Public's reaction to the 1995 publication of the genetic code, Craig Venter
Interviewee: Craig Venter. Public's reaction to the 1995 publication of the genetic code.
People were so caught off-guard that it was just overwhelming surprise and acceptance and excitement over it, you know, people stayed up all night looking at the genetic code. People were seeing it for the first time in history. So it was a very dramatic event in part because nobody was expecting it. It totally came out of the blue, in fact the people that even knew about it said it was impossible and couldn't possibly work. So I think if you'd look in the history of genomics, that publication in 1995 is one of the very clear-cut bright lines. After that we have genomes, before that we didn't.
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Craig Venter talks about techniques and the new biology.
The leaders of the private and public genome projects, Craig Venter and Francis Collins.
Craig Venter, leader of the private effort at Celera Genomics, speaks about his company's reliance on the public data for reassembly of the Celera sequence.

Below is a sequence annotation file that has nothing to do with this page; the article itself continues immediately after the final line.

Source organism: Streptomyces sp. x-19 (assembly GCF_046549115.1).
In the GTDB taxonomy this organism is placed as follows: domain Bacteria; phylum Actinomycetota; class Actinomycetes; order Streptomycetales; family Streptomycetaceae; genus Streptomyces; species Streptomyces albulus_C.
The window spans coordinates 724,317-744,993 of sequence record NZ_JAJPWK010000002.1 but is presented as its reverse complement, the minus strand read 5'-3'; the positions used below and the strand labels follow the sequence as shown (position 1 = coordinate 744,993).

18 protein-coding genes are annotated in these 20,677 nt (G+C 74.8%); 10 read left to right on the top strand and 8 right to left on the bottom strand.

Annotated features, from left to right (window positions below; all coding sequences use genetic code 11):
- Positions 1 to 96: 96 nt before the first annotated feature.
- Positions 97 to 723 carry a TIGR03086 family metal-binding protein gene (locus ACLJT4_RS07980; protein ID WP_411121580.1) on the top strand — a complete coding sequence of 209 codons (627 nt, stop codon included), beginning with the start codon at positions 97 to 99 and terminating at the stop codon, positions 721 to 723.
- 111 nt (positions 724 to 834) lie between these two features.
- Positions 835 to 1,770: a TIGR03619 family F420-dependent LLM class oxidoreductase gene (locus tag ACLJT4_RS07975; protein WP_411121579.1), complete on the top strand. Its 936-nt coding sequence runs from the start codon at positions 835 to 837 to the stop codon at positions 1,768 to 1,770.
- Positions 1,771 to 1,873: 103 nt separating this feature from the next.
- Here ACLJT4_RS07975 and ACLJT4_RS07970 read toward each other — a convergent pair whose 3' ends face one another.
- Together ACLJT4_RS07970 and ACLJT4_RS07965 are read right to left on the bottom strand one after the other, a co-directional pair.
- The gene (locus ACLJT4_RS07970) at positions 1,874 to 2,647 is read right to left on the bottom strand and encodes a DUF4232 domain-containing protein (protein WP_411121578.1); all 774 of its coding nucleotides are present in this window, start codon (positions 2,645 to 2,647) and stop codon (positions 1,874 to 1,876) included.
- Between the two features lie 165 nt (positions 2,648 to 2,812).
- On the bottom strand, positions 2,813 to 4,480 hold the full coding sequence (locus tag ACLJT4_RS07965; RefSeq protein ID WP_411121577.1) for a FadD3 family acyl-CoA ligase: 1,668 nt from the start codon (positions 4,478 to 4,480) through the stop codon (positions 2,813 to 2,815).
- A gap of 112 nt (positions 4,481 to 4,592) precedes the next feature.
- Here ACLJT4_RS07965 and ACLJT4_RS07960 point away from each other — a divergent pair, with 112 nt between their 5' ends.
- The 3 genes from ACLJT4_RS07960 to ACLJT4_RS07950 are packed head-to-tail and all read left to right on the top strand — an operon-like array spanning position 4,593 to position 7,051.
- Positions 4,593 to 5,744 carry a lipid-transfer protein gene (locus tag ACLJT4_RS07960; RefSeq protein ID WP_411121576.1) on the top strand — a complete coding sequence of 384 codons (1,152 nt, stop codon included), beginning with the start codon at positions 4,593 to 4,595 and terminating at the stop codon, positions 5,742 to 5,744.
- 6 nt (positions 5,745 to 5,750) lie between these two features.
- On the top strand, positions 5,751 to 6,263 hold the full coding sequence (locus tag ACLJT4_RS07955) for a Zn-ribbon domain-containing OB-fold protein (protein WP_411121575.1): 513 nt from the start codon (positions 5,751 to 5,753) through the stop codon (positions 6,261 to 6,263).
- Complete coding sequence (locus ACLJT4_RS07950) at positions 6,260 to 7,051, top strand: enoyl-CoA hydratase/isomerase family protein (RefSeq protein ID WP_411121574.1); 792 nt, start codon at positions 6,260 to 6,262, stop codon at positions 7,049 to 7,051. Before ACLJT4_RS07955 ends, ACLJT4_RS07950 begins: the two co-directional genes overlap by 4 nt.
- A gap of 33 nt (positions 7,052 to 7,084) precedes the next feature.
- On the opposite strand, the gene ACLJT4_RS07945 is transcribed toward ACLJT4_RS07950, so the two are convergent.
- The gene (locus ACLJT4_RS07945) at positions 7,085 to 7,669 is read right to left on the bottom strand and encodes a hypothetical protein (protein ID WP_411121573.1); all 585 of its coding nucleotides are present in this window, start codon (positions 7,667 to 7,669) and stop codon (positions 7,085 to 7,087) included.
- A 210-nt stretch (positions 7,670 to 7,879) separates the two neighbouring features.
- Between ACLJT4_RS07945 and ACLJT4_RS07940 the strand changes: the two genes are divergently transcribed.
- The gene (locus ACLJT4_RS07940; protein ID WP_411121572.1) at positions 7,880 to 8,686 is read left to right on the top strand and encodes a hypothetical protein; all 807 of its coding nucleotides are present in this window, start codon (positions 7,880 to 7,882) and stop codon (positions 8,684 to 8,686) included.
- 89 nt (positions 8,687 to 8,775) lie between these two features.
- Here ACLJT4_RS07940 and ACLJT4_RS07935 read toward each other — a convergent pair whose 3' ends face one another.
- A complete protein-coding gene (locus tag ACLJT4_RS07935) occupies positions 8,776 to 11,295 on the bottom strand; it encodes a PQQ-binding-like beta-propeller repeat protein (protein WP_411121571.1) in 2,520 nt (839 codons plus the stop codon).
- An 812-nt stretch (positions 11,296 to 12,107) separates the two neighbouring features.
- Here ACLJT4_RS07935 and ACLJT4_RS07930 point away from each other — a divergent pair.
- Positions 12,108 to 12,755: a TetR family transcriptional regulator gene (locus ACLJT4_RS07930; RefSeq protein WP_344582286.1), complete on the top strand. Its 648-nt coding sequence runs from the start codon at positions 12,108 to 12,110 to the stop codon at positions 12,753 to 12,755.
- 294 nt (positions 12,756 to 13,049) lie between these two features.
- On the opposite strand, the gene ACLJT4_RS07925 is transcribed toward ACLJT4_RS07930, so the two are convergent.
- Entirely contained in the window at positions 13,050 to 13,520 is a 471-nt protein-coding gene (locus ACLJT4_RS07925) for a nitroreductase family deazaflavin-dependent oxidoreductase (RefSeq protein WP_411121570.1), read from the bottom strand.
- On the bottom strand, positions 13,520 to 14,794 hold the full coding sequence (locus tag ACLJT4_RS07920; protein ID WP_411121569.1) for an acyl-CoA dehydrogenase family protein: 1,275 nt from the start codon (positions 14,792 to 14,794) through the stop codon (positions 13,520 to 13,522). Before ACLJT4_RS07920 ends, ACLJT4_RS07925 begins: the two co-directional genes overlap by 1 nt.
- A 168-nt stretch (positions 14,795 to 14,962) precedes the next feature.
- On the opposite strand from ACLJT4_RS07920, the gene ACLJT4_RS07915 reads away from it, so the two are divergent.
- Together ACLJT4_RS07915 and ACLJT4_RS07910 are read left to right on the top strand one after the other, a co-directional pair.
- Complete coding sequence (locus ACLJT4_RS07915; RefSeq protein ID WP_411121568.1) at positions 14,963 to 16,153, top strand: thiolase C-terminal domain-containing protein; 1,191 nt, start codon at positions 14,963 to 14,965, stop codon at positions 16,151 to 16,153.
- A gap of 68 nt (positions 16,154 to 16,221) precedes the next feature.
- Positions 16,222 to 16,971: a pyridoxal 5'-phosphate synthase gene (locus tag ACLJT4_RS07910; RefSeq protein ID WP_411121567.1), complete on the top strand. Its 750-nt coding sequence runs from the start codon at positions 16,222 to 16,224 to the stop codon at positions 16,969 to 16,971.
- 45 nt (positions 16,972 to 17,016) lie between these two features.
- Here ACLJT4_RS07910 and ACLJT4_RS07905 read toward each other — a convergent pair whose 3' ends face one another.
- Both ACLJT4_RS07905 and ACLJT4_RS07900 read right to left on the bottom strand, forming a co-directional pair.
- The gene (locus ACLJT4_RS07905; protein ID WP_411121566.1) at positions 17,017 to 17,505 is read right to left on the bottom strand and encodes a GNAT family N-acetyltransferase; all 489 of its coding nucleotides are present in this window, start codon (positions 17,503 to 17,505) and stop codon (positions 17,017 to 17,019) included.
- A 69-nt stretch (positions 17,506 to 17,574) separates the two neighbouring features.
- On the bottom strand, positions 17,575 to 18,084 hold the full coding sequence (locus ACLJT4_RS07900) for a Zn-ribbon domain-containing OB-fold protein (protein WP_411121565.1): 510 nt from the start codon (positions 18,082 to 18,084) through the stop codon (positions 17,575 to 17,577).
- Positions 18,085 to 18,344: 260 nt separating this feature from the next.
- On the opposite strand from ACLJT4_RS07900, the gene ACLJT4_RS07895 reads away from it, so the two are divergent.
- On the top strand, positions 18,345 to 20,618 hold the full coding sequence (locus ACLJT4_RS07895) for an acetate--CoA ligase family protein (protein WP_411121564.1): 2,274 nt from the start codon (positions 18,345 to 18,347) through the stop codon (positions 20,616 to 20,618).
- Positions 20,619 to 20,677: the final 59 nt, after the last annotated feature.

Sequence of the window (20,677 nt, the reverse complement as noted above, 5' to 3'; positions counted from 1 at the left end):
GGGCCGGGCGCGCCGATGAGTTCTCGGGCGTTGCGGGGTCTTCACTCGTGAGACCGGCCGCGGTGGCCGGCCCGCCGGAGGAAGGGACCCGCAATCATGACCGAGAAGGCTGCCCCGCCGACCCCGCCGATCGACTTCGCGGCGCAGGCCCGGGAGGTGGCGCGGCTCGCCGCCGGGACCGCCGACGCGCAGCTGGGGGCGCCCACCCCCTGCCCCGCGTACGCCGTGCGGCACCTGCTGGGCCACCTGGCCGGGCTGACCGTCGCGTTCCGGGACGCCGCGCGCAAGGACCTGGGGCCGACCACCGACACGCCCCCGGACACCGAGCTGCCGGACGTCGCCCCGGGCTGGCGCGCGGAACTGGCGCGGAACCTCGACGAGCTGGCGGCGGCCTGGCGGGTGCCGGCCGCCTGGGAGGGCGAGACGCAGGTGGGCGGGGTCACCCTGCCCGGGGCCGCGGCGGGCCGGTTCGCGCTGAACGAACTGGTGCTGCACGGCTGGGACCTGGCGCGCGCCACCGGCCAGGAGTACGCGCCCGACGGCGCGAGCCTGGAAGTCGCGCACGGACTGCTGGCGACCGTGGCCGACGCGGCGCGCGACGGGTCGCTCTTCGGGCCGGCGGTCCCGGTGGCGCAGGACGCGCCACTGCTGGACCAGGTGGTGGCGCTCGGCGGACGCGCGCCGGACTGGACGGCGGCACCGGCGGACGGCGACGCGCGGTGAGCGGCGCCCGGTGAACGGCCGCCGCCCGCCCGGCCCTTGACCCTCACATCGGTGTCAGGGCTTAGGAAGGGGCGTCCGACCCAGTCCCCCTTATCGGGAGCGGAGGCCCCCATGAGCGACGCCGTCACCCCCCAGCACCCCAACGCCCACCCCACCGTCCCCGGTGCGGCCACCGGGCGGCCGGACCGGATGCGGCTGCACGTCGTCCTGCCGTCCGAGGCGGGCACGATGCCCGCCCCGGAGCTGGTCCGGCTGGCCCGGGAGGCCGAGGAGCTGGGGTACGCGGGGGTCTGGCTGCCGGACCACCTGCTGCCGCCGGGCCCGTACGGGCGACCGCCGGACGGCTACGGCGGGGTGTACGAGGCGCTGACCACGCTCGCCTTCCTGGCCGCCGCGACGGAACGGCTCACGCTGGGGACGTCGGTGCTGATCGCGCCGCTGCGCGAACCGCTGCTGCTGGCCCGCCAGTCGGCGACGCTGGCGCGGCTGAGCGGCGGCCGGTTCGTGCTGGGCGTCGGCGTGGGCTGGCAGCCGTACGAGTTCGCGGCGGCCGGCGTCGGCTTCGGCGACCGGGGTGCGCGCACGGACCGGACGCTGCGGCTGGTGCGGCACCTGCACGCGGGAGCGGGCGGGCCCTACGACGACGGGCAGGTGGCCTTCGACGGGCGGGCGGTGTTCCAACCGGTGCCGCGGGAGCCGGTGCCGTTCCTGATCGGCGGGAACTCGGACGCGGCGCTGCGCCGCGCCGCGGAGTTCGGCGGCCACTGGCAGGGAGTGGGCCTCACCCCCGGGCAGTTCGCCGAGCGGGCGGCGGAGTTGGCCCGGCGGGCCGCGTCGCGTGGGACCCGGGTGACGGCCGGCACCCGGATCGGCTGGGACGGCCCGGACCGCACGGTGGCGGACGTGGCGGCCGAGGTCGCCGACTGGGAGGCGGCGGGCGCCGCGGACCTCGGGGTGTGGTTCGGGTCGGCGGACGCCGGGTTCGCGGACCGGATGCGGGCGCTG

Craig Venter speaks about the public sector's reaction to his plans to sequence the genome at a private company, Celera Genomics.
Commentators on the genome sequence (Human Genome Project). Top: William Clinton, Ewan Birney, John Sulston. Bottom: Jim Watson, Craig Venter.
Craig Venter, leader of the private effort at Celera Genomics, speaks about the excitement the race to sequence the human genome generated.
Craig Venter, the leader of the private genome effort at Celera Genomics, talks about the sources of the DNA used in their sequence.
Craig Venter talks about working with repeats.
Craig Venter talks about advancing science and medicine.
Ari Patrinos talks about President Clinton's awareness of the Human Genome Project.